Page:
Turbidity is an indicator of the visual “haziness” of a sample stream and is defined as a measure of the amount of light scattered by particulate matter suspended in the sample.
Historically, turbidity is defined as a measure of attenuated or scattered light (e.g. EPA Method 180.1). It is determined in the visual or near-infrared spectrum and reported as either nephelometric turbidity units (NTU), Formazin turbidity units (FTU), Formazin nephelometric units (FNU), or simply turbidity units (TU). In practice, turbidity is quantified by relating it back to a known standard.
However, despite these common practices it remains difficult to relate turbidity measurements between instruments and from one sample stream to another. This is because the intensity of scattered light is dependent on particle size, density, refractive index, the true color of the sample stream, bubbles, sample cell variations, and optical fouling of the optical cell. All of which will impact different instruments in varying ways depending on the wavelength(s) of incident light used in the measurement.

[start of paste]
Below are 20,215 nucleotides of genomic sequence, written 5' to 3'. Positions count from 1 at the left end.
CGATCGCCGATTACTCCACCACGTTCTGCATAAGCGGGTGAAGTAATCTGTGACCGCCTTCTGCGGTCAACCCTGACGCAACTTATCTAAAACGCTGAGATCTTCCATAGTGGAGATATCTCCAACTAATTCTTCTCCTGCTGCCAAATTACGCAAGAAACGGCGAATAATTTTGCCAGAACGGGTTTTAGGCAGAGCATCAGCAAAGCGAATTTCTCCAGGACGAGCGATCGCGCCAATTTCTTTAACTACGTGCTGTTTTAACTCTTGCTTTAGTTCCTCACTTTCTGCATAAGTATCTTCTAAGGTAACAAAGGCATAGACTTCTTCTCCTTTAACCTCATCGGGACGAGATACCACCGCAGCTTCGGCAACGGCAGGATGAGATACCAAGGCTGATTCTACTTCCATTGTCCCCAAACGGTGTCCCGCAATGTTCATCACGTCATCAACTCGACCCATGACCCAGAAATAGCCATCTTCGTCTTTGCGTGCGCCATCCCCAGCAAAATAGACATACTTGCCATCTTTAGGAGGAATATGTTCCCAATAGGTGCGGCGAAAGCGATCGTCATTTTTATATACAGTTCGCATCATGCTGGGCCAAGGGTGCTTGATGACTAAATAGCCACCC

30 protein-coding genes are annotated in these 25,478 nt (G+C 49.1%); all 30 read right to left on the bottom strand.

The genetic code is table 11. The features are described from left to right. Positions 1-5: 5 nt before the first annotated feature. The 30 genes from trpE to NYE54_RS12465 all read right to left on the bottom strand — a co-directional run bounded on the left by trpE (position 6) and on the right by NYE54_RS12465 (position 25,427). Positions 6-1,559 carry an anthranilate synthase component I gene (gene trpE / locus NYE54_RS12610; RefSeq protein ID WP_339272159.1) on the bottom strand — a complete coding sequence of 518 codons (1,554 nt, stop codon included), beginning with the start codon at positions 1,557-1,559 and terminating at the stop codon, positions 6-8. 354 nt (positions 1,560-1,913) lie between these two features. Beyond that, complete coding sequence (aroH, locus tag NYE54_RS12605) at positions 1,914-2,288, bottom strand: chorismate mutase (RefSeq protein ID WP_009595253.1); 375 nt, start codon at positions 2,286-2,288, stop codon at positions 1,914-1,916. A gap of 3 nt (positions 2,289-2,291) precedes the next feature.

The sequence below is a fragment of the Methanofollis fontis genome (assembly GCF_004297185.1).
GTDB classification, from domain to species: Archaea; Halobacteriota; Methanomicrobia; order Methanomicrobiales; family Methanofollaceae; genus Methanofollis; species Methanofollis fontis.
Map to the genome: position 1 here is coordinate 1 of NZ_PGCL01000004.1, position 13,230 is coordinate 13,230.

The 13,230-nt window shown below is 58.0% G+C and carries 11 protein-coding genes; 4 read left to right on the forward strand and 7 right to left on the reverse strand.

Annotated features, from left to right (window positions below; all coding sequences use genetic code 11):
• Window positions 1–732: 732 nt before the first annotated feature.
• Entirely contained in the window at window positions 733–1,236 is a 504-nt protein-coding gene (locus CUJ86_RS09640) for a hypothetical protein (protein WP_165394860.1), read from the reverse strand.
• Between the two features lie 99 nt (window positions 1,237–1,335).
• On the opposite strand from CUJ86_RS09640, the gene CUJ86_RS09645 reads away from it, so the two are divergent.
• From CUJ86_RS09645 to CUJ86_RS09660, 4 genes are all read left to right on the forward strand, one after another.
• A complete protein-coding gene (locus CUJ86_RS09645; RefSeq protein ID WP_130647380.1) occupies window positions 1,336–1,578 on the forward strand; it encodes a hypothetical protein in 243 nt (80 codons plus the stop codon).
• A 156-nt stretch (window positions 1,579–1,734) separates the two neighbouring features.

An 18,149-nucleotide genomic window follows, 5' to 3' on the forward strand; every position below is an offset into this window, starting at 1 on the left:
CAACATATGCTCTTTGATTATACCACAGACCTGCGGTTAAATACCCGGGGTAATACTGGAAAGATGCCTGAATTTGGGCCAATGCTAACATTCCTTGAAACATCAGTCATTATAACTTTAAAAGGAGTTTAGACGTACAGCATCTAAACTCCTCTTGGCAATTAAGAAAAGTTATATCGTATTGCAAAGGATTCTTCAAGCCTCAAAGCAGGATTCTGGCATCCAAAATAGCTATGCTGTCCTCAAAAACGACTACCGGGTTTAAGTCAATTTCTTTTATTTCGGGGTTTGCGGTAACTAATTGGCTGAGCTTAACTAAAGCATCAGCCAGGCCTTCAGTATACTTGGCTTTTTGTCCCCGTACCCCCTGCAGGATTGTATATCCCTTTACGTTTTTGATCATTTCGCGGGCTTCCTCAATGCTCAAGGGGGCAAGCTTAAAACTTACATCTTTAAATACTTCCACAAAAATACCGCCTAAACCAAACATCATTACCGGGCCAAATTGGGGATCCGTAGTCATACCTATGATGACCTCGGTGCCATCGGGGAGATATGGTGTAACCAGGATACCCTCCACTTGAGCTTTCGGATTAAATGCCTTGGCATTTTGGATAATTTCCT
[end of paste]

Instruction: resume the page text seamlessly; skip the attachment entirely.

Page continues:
LiquID’s advanced approach to Turbidity
The LiquID station uses patented multi-spectral technology for monitoring turbidity which produces a more accurate quantification of sample stream clarity than possible with NTU-type devices. Three key features of the LiquID Station are responsible for this extraordinary accuracy:
- High Sensitivity
LiquID uses a high-quality photon counter combined with telescoping algorithms to ensure high performance in low (< 1 ATU) and high (>100 ATU) turbidity environments.
- Multispectral Flexibility
LiquID stations employ patented HMA logic (Hybrid Multi-spectral Analysis) developed specifically for this system. HMA logic makes use of both transmission and scattering techniques. This produces a more accurate view of the overall effect of different types of particles on the dispersion of light than possible with other devices that use one type of measurement.
- Multiple Wavelenths
Most turbidity devices collect information at a single wavelength. LiquID, on the other hand, measures attenuation over a large part of the particle-size distribution from colloidal material to aggregates and presents this information as highly accurate Attenuation Units (ATU).
Parameter Detection Range/Sensitivity Accuracy Turbidity (ATU) 0.1 to 100 m-1 ±10%
- To learn more about the optical approach used by the LiquID to measure Turbidity please read the How It Works – Turbidity located in the Library and Resources section of our website.
- Please Contact Us if you have additional questions about measuring Turbidity or general inquires into the LiquID Station.